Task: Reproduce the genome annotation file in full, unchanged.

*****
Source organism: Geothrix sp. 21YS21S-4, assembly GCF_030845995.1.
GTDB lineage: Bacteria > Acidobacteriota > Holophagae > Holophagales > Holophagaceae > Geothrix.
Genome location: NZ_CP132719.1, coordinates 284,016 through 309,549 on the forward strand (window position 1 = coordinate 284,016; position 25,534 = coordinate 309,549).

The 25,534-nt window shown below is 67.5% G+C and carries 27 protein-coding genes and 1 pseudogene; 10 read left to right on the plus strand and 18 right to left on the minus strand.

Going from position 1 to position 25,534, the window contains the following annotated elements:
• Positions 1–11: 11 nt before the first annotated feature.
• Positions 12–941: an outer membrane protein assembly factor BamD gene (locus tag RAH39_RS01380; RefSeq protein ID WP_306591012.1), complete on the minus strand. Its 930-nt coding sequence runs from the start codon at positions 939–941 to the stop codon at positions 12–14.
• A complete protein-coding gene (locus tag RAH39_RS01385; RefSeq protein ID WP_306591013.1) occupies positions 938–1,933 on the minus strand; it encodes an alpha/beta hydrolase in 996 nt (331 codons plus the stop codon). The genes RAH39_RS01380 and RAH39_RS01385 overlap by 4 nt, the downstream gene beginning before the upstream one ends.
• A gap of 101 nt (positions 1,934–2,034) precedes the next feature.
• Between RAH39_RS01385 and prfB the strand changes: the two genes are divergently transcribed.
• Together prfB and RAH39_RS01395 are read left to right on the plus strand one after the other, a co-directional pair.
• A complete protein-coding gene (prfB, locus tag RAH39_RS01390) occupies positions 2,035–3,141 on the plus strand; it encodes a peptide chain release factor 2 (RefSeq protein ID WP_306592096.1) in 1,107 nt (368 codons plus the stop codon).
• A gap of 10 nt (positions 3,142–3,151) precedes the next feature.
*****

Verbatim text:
Source organism: Geothrix sp. 21YS21S-4, assembly GCF_030845995.1.
GTDB lineage: Bacteria > Acidobacteriota > Holophagae > Holophagales > Holophagaceae > Geothrix.
Genome location: NZ_CP132719.1, coordinates 284,016 through 309,549 on the forward strand (window position 1 = coordinate 284,016; position 25,534 = coordinate 309,549).

The 25,534-nt window shown below is 67.5% G+C and carries 27 protein-coding genes and 1 pseudogene; 10 read left to right on the plus strand and 18 right to left on the minus strand.

Going from position 1 to position 25,534, the window contains the following annotated elements:
• Positions 1–11: 11 nt before the first annotated feature.
• Positions 12–941: an outer membrane protein assembly factor BamD gene (locus tag RAH39_RS01380; RefSeq protein ID WP_306591012.1), complete on the minus strand. Its 930-nt coding sequence runs from the start codon at positions 939–941 to the stop codon at positions 12–14.
• A complete protein-coding gene (locus tag RAH39_RS01385; RefSeq protein ID WP_306591013.1) occupies positions 938–1,933 on the minus strand; it encodes an alpha/beta hydrolase in 996 nt (331 codons plus the stop codon). The genes RAH39_RS01380 and RAH39_RS01385 overlap by 4 nt, the downstream gene beginning before the upstream one ends.
• A gap of 101 nt (positions 1,934–2,034) precedes the next feature.
• Between RAH39_RS01385 and prfB the strand changes: the two genes are divergently transcribed.
• Together prfB and RAH39_RS01395 are read left to right on the plus strand one after the other, a co-directional pair.
• A complete protein-coding gene (prfB, locus tag RAH39_RS01390) occupies positions 2,035–3,141 on the plus strand; it encodes a peptide chain release factor 2 (RefSeq protein ID WP_306592096.1) in 1,107 nt (368 codons plus the stop codon).
• A gap of 10 nt (positions 3,142–3,151) precedes the next feature.